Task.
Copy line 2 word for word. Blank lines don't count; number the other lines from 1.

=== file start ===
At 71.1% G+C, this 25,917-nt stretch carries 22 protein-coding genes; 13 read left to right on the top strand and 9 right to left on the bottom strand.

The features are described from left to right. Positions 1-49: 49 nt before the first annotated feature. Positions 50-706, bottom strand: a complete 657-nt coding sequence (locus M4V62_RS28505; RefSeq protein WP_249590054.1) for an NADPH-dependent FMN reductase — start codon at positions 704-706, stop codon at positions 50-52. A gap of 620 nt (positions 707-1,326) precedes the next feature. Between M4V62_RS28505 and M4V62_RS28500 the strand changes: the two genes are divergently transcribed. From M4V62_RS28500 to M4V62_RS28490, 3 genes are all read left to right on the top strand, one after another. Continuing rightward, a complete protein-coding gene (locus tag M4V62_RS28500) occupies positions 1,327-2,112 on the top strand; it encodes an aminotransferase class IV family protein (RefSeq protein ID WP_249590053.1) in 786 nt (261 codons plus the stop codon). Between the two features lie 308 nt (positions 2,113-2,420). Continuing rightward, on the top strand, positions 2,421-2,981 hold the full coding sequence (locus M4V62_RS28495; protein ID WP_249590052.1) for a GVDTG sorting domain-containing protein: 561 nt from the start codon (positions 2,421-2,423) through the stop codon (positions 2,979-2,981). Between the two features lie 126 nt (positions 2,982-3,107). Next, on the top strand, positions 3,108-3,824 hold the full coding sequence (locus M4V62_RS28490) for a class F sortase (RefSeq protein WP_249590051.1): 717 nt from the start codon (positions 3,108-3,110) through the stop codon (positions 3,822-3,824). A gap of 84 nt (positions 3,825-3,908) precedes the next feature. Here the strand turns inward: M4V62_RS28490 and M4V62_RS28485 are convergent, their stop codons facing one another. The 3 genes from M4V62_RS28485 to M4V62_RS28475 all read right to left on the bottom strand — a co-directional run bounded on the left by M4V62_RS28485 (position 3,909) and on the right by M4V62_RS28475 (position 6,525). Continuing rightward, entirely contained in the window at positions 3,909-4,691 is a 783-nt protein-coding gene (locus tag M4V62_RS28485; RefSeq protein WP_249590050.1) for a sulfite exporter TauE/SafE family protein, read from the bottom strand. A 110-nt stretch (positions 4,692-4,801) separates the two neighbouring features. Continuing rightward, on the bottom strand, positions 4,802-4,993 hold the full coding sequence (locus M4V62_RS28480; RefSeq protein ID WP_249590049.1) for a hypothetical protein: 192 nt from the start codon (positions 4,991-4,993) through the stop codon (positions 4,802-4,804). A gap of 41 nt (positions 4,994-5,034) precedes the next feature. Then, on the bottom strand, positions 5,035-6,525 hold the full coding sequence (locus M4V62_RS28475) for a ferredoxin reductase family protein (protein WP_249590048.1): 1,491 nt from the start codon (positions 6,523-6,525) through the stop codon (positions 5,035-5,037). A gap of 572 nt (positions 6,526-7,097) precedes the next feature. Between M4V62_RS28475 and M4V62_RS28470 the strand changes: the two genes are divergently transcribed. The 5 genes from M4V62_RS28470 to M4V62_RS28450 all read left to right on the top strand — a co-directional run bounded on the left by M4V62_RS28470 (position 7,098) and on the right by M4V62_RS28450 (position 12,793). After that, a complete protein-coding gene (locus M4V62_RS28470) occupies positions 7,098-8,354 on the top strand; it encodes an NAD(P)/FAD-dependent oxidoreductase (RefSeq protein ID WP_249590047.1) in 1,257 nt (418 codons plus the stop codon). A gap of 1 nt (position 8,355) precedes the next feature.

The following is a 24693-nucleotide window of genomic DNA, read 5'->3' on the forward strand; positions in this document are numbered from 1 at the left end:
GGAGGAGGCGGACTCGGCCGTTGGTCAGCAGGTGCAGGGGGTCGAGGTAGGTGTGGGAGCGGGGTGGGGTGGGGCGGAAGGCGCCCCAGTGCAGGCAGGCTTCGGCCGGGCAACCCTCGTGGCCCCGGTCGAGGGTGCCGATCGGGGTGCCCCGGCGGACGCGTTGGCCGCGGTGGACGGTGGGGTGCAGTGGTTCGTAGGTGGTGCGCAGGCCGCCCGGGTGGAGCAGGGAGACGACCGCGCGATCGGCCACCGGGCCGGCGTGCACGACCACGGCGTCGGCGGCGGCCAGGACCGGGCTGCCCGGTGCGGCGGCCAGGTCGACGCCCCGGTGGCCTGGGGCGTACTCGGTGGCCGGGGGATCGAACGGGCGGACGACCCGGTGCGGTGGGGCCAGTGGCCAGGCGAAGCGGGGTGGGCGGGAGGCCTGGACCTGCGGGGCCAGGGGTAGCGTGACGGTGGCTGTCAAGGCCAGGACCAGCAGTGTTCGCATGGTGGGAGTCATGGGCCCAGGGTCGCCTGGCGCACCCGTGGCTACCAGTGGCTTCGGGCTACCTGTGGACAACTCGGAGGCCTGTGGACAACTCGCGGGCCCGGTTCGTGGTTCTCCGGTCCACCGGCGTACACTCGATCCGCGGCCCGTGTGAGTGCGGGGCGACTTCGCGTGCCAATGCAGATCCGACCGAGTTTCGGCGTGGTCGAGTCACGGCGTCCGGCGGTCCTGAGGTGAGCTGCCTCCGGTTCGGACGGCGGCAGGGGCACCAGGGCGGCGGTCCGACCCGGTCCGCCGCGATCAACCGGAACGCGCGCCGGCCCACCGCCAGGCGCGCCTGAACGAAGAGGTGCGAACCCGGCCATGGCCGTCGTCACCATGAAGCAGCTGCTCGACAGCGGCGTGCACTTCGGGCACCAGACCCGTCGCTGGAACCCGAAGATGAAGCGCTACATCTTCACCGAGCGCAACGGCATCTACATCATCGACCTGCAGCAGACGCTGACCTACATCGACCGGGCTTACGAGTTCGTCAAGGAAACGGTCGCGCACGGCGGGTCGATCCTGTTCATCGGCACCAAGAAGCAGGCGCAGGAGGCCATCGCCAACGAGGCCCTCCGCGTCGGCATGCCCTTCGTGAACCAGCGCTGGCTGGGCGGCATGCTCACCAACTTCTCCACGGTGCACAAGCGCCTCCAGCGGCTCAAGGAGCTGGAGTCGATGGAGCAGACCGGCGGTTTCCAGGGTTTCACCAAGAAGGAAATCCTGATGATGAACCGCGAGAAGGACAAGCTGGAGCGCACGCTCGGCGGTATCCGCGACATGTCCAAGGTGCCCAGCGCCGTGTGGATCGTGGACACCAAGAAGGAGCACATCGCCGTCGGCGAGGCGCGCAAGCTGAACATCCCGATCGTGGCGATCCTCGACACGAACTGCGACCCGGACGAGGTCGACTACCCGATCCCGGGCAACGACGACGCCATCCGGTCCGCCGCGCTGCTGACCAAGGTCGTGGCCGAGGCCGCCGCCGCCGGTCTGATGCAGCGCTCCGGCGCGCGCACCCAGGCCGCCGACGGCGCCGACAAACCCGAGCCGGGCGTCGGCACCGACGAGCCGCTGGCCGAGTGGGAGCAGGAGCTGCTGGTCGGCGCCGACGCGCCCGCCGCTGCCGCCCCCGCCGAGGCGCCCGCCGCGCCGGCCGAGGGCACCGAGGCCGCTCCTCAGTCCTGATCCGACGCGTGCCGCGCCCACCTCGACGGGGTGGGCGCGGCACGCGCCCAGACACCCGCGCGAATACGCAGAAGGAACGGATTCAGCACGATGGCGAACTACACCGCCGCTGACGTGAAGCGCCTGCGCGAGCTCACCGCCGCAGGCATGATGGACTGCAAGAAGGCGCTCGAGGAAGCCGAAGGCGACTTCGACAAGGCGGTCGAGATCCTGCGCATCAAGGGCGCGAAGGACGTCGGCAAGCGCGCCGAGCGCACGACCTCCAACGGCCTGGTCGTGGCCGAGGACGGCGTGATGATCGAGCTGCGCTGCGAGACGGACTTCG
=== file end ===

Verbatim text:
The features are described from left to right. Positions 1-49: 49 nt before the first annotated feature. Positions 50-706, bottom strand: a complete 657-nt coding sequence (locus M4V62_RS28505; RefSeq protein WP_249590054.1) for an NADPH-dependent FMN reductase — start codon at positions 704-706, stop codon at positions 50-52. A gap of 620 nt (positions 707-1,326) precedes the next feature. Between M4V62_RS28505 and M4V62_RS28500 the strand changes: the two genes are divergently transcribed. From M4V62_RS28500 to M4V62_RS28490, 3 genes are all read left to right on the top strand, one after another. Continuing rightward, a complete protein-coding gene (locus tag M4V62_RS28500) occupies positions 1,327-2,112 on the top strand; it encodes an aminotransferase class IV family protein (RefSeq protein ID WP_249590053.1) in 786 nt (261 codons plus the stop codon). Between the two features lie 308 nt (positions 2,113-2,420). Continuing rightward, on the top strand, positions 2,421-2,981 hold the full coding sequence (locus M4V62_RS28495; protein ID WP_249590052.1) for a GVDTG sorting domain-containing protein: 561 nt from the start codon (positions 2,421-2,423) through the stop codon (positions 2,979-2,981). Between the two features lie 126 nt (positions 2,982-3,107). Next, on the top strand, positions 3,108-3,824 hold the full coding sequence (locus M4V62_RS28490) for a class F sortase (RefSeq protein WP_249590051.1): 717 nt from the start codon (positions 3,108-3,110) through the stop codon (positions 3,822-3,824). A gap of 84 nt (positions 3,825-3,908) precedes the next feature. Here the strand turns inward: M4V62_RS28490 and M4V62_RS28485 are convergent, their stop codons facing one another. The 3 genes from M4V62_RS28485 to M4V62_RS28475 all read right to left on the bottom strand — a co-directional run bounded on the left by M4V62_RS28485 (position 3,909) and on the right by M4V62_RS28475 (position 6,525). Continuing rightward, entirely contained in the window at positions 3,909-4,691 is a 783-nt protein-coding gene (locus tag M4V62_RS28485; RefSeq protein WP_249590050.1) for a sulfite exporter TauE/SafE family protein, read from the bottom strand. A 110-nt stretch (positions 4,692-4,801) separates the two neighbouring features. Continuing rightward, on the bottom strand, positions 4,802-4,993 hold the full coding sequence (locus M4V62_RS28480; RefSeq protein ID WP_249590049.1) for a hypothetical protein: 192 nt from the start codon (positions 4,991-4,993) through the stop codon (positions 4,802-4,804). A gap of 41 nt (positions 4,994-5,034) precedes the next feature. Then, on the bottom strand, positions 5,035-6,525 hold the full coding sequence (locus M4V62_RS28475) for a ferredoxin reductase family protein (protein WP_249590048.1): 1,491 nt from the start codon (positions 6,523-6,525) through the stop codon (positions 5,035-5,037). A gap of 572 nt (positions 6,526-7,097) precedes the next feature. Between M4V62_RS28475 and M4V62_RS28470 the strand changes: the two genes are divergently transcribed. The 5 genes from M4V62_RS28470 to M4V62_RS28450 all read left to right on the top strand — a co-directional run bounded on the left by M4V62_RS28470 (position 7,098) and on the right by M4V62_RS28450 (position 12,793). After that, a complete protein-coding gene (locus M4V62_RS28470) occupies positions 7,098-8,354 on the top strand; it encodes an NAD(P)/FAD-dependent oxidoreductase (RefSeq protein ID WP_249590047.1) in 1,257 nt (418 codons plus the stop codon). A gap of 1 nt (position 8,355) precedes the next feature.